Days after the launch of the ride-sharing service Lyft in Pittsburgh, the heads of Pittsburgh's two largest taxi operators wrote a letter to Mayor Bill Peduto urging him to to pass an ordinance cracking down on what they believe is an illegal taxi operation.
The letter, released today, was penned by Robert C. DeLucia Sr. and James Campolongo, who head of Star Transportation Group and Pittsburgh Transportation Group respectively, and asked the mayor to draft an ordinance empowering police officers to cite drivers.
"The proposed Ordinance is to arm City of Pittsburgh Police Officers ... with Citation Authority over vehicles operating like taxicabs or limousines, but not certified by the PUC," they wrote.
The San Francisco-based company allows drivers to use their own vehicles that are cheekily branded with a pink mustache affixed to the vehicle's grill. Customers summon rides through a smartphone app and pay through a donation-based fee system.
Last week, Lyft said they had no plans to apply for a commercial broker license through the Pennsylvania Utility Commission, which regulates taxi services. And the PUC made it clear that if they operated without one, they would be in violation of the law.
Lyft said it didn't "fit the criteria" of a commercial taxi service. The comapny could not be reached today for immediate comment.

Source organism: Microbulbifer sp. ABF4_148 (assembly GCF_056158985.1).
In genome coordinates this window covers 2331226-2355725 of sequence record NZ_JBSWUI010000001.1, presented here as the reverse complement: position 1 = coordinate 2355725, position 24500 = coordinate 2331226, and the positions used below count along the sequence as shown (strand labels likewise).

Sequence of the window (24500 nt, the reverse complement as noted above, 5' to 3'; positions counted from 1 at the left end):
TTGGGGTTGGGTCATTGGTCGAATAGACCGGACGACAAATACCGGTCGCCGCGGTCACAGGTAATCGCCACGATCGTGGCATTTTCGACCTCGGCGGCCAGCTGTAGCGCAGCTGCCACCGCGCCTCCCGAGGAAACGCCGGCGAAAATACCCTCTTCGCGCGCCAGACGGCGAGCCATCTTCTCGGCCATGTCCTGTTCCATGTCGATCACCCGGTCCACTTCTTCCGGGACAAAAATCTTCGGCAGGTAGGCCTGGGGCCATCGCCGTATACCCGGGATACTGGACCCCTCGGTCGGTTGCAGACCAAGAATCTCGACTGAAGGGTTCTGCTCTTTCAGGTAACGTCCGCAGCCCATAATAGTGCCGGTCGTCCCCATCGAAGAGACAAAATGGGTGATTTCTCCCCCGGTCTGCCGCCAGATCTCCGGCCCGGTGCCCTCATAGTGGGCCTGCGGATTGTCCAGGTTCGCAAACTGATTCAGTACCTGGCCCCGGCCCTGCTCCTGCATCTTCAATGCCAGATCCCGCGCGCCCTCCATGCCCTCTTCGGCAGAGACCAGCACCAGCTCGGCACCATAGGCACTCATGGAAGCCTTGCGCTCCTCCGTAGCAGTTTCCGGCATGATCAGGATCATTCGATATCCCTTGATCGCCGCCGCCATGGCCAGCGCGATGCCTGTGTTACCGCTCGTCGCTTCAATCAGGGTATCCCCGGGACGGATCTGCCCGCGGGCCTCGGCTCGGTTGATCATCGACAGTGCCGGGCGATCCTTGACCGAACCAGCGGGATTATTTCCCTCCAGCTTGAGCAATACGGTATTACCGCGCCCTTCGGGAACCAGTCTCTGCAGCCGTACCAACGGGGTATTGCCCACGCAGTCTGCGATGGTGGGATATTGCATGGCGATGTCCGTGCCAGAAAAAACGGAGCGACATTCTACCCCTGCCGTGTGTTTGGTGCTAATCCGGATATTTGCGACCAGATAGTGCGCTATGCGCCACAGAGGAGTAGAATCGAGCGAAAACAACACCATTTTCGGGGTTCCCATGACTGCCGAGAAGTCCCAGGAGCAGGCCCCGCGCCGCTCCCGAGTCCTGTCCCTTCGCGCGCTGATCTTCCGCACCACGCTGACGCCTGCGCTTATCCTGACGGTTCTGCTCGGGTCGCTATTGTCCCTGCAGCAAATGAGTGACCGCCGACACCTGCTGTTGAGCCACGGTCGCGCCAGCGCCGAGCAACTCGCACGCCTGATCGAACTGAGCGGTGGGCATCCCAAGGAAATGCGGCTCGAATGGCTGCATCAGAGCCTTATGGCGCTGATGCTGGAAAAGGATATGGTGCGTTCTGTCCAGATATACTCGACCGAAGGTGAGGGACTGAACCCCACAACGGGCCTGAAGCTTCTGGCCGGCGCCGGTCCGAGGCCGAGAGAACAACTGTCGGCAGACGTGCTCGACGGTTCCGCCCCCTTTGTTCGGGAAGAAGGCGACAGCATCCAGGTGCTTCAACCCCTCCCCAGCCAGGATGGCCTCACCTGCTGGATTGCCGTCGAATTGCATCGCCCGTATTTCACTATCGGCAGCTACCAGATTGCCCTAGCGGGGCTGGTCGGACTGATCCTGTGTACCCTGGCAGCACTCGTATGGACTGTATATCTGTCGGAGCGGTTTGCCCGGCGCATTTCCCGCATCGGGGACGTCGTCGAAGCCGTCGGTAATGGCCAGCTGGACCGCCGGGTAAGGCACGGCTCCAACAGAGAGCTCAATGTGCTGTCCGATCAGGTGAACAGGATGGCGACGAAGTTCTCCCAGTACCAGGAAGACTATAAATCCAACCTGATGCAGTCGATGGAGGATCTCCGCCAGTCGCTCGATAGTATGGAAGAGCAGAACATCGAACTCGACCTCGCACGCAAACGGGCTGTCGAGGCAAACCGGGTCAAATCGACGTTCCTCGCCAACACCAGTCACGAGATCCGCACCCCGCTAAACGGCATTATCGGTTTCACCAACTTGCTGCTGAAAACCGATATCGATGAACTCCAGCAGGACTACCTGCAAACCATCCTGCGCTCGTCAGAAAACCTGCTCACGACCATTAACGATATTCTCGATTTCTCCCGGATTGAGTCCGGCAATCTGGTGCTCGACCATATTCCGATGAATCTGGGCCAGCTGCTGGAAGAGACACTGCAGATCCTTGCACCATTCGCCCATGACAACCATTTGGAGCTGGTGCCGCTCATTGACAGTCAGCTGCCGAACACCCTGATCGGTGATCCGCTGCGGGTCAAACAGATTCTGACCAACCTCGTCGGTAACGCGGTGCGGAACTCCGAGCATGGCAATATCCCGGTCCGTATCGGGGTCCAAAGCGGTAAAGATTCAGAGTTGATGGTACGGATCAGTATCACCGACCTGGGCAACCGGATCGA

Local taxi operators, however, are siding with the PUC. The pair said Lyft and companies like it "pose a significant transportation danger to every resident/visitor and will reduce City tax revenue."
The two companies pointed out that they pay about $1.5 million in payroll and earned income tax revenue to the city.
Sonya Toler, spokesman for Mr. Peduto, said the mayor has not had an opportunity to review the letter because he's been on vacation.
As its pink-mustached competitor faces a possible challenge from the city, another San Francisco-based ride share company, Uber, announced via its blog late Tuesday it was launching in Pittsburgh as well.
"The City of Champions is tallying up another win as Uber hits the streets of Pittsburgh to change the way yinz’ get around," according to the blog. "Uber, the mobile app connecting riders to drivers on-demand in over 70 cities worldwide, is now making its mark in The Steel City."
While Lyft is new to Pennsylvania, Uber has been operating its Uber Black service, which subcontracts with commercial limousine drivers, in Philadelphia since 2012.
Uber has been hiring drivers for its Uber X service in Pittsburgh, which operates similar to Lyft: drivers use their own vehicles to transport passengers, who sign up for the service and find drivers via a smartphone app.
Moriah Balingit: email@example.com, 412-263-2533 or on Twitter @MoriahBee. Kim Lyons: firstname.lastname@example.org or 412-263-1241. Twitter: @SocialKimLy.